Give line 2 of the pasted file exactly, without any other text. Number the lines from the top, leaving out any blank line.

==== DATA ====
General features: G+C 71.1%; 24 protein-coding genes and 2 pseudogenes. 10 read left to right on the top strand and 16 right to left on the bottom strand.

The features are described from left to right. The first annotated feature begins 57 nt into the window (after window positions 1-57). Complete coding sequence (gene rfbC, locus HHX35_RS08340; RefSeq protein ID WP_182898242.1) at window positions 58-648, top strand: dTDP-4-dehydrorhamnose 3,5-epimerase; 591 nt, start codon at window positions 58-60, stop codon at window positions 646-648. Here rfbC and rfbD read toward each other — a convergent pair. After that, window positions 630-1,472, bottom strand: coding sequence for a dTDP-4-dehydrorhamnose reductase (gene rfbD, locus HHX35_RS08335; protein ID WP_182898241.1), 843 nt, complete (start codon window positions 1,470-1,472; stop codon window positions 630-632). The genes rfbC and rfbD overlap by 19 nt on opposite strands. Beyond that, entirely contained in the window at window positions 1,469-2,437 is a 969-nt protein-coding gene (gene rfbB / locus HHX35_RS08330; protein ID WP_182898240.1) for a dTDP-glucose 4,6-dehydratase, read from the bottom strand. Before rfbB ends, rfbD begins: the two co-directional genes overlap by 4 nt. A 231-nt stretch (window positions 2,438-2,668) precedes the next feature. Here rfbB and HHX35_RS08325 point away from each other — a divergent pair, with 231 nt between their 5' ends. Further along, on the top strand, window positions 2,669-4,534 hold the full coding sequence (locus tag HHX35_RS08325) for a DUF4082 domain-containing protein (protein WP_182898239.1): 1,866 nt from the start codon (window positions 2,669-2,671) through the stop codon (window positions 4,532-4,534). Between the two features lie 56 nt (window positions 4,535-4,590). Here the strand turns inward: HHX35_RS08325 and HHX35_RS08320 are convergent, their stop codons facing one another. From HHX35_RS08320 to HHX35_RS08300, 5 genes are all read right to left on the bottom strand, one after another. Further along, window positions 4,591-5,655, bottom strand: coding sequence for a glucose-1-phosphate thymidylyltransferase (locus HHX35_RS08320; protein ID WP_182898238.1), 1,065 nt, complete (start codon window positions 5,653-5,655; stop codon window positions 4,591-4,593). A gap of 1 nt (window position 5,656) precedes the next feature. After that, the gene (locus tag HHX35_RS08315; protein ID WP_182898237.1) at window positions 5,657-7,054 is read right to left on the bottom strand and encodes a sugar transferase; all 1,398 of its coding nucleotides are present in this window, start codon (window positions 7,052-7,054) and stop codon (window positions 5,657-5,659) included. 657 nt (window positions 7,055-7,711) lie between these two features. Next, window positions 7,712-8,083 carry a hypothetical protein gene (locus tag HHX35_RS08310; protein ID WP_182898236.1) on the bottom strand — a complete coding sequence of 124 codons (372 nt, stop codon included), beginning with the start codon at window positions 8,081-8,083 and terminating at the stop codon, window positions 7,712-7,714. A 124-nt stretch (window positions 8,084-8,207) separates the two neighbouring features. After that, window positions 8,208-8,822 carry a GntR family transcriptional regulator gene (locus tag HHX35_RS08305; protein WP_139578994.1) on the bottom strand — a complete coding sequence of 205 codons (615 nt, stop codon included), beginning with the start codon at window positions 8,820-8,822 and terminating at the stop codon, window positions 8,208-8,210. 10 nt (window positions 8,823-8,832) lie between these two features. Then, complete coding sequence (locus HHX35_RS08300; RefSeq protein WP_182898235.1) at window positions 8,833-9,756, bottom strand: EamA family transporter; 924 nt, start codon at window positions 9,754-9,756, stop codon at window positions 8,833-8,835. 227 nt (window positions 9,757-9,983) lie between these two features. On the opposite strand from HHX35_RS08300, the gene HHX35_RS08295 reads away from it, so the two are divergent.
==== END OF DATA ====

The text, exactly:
The features are described from left to right. The first annotated feature begins 57 nt into the window (after window positions 1-57). Complete coding sequence (gene rfbC, locus HHX35_RS08340; RefSeq protein ID WP_182898242.1) at window positions 58-648, top strand: dTDP-4-dehydrorhamnose 3,5-epimerase; 591 nt, start codon at window positions 58-60, stop codon at window positions 646-648. Here rfbC and rfbD read toward each other — a convergent pair. After that, window positions 630-1,472, bottom strand: coding sequence for a dTDP-4-dehydrorhamnose reductase (gene rfbD, locus HHX35_RS08335; protein ID WP_182898241.1), 843 nt, complete (start codon window positions 1,470-1,472; stop codon window positions 630-632). The genes rfbC and rfbD overlap by 19 nt on opposite strands. Beyond that, entirely contained in the window at window positions 1,469-2,437 is a 969-nt protein-coding gene (gene rfbB / locus HHX35_RS08330; protein ID WP_182898240.1) for a dTDP-glucose 4,6-dehydratase, read from the bottom strand. Before rfbB ends, rfbD begins: the two co-directional genes overlap by 4 nt. A 231-nt stretch (window positions 2,438-2,668) precedes the next feature. Here rfbB and HHX35_RS08325 point away from each other — a divergent pair, with 231 nt between their 5' ends. Further along, on the top strand, window positions 2,669-4,534 hold the full coding sequence (locus tag HHX35_RS08325) for a DUF4082 domain-containing protein (protein WP_182898239.1): 1,866 nt from the start codon (window positions 2,669-2,671) through the stop codon (window positions 4,532-4,534). Between the two features lie 56 nt (window positions 4,535-4,590). Here the strand turns inward: HHX35_RS08325 and HHX35_RS08320 are convergent, their stop codons facing one another. From HHX35_RS08320 to HHX35_RS08300, 5 genes are all read right to left on the bottom strand, one after another. Further along, window positions 4,591-5,655, bottom strand: coding sequence for a glucose-1-phosphate thymidylyltransferase (locus HHX35_RS08320; protein ID WP_182898238.1), 1,065 nt, complete (start codon window positions 5,653-5,655; stop codon window positions 4,591-4,593). A gap of 1 nt (window position 5,656) precedes the next feature. After that, the gene (locus tag HHX35_RS08315; protein ID WP_182898237.1) at window positions 5,657-7,054 is read right to left on the bottom strand and encodes a sugar transferase; all 1,398 of its coding nucleotides are present in this window, start codon (window positions 7,052-7,054) and stop codon (window positions 5,657-5,659) included. 657 nt (window positions 7,055-7,711) lie between these two features. Next, window positions 7,712-8,083 carry a hypothetical protein gene (locus tag HHX35_RS08310; protein ID WP_182898236.1) on the bottom strand — a complete coding sequence of 124 codons (372 nt, stop codon included), beginning with the start codon at window positions 8,081-8,083 and terminating at the stop codon, window positions 7,712-7,714. A 124-nt stretch (window positions 8,084-8,207) separates the two neighbouring features. After that, window positions 8,208-8,822 carry a GntR family transcriptional regulator gene (locus tag HHX35_RS08305; protein WP_139578994.1) on the bottom strand — a complete coding sequence of 205 codons (615 nt, stop codon included), beginning with the start codon at window positions 8,820-8,822 and terminating at the stop codon, window positions 8,208-8,210. 10 nt (window positions 8,823-8,832) lie between these two features. Then, complete coding sequence (locus HHX35_RS08300; RefSeq protein WP_182898235.1) at window positions 8,833-9,756, bottom strand: EamA family transporter; 924 nt, start codon at window positions 9,754-9,756, stop codon at window positions 8,833-8,835. 227 nt (window positions 9,757-9,983) lie between these two features. On the opposite strand from HHX35_RS08300, the gene HHX35_RS08295 reads away from it, so the two are divergent.